Some families may want cow’s milk introduced around the age of one but this should not be introduced in the early years setting first. Families should introduce new foods or milk at home prior to their introduction in an early years setting to ensure there are no allergic reactions. Licensed child care programs are encouraged to provide whole milk for children ages two and under. Programs may switch to 2% milk once the child is an older toddler or preschooler.

Infant Milk Storage

Most infant programs in licensed child care settings will have a refrigerator to store prepared bottles or containers until the children are ready to consume the milk. Refrigerators in the kitchen or classroom must contain a fridge safe thermometer to ensure the fridges are kept at a safe cooling temperature to avoid any food borne illnesses. A public health inspector will check for fridge thermometers when they conduct inspections. They will also be checking for a daily log of fridge temperatures. These logs must be recorded for each fridge, each day, to ensure the proper cooling temperatures are maintained. Typically, the dietary planner will record the daily temperatures of refrigerators and freezers in the kitchen area.

Read (PDF)

Read: Storage and Use of Breastmilk by the Middlesex London Health Unit

Infant Milk Preparation

Some families may choose to provide a sealed container of liquid or powder formula if their child is drinking formula. Educators will discuss preparations of the formula with families to ensure feeding practices are consistent with home. Educators need to be aware of how to mix the formulas in a safe manner to ensure there is no cross contamination or food borne illnesses when serving formula to children.

It is recommended that milk be heated in a bottle warmer, rather than a microwave, to avoid hot spots that may be present in microwaved milk. The temperature of the milk should always be tested before serving it to a child. Educators follow nurturing bottle feeding routines after preparing the formula to ensure the child’s nutritional, social, and emotional needs are being met.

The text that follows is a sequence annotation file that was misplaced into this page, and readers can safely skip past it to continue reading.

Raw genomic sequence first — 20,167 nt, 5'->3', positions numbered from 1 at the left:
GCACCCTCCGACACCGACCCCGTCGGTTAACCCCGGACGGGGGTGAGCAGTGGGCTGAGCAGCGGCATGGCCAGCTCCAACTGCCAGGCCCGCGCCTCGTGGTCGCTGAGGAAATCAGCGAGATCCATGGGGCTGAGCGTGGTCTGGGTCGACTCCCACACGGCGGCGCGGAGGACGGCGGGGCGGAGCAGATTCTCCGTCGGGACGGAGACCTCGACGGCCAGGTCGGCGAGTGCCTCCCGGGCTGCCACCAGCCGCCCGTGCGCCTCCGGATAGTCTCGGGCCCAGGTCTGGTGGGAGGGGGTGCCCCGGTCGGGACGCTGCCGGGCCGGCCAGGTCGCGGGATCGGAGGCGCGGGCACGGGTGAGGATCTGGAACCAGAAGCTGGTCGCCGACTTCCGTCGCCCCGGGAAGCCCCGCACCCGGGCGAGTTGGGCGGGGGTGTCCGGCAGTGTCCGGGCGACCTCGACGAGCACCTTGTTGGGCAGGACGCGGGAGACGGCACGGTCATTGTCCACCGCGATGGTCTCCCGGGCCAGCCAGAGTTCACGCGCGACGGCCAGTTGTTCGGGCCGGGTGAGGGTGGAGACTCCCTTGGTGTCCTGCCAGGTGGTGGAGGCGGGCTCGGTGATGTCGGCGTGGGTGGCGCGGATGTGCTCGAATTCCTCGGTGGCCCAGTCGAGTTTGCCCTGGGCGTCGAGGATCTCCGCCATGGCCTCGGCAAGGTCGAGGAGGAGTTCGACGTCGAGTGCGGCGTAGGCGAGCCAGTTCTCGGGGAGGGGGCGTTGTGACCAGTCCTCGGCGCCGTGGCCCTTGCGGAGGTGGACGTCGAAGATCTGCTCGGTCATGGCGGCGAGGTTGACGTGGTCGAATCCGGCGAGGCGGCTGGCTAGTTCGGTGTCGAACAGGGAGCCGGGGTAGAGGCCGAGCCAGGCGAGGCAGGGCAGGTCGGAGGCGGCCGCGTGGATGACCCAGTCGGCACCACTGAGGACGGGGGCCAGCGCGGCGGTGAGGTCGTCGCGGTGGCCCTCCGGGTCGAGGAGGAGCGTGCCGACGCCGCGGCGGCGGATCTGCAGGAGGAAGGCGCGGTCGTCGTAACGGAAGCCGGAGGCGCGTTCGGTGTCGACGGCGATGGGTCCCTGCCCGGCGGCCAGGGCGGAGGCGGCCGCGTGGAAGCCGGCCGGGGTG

Introducing Solids

A written plan developed between families and early years settings provides educators and dietary planners with instructions regarding feeding practices for children under the age of one. These written plans outline the type of milk the child is consuming, how it is consumed, the schedule for consumption, and supportive methods for nurturing this important aspect of nutrition for infants. The plan also includes information regarding any solid foods that have been introduced at home. This may include any likes or dislikes, any potential allergies, and textures that are familiar for the child. This information helps educators understand how to serve solid food for the child to prevent choking, allergic reactions, and to nurture a preference for a wide variety of foods. Any restrictions will be visibly posted in the classroom to ensure infants are not consuming something they have not tried at home or something they are unable to consume.

Many early years settings will request a written plan for children over the age of one as part of the registration process. This supports the educators and dietary planners in understanding which foods have yet to be introduced and which textures the child can manage. There may be a transition period when a child is eating some menu food and some food provided by the family. Ongoing communication between the educators, dietary planner, and the family is essential to ensure the nutritional needs of the child are being met. Families have different values around the introduction of solid foods so educators must be open to new ideas and be able to support families if they have questions regarding the introduction of solid foods for their children. Educators provide support by offering information and resources from public health to assist families in making informed decisions.


Read the following webpage to understand more about introducing solid foods for infants:


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Holistic Care and Wellness in Early Years Settings Copyright © 2023 by Barbara Jackson and Sheryl Third is licensed under a Creative Commons Attribution-NonCommercial-ShareAlike 4.0 International License, except where otherwise noted.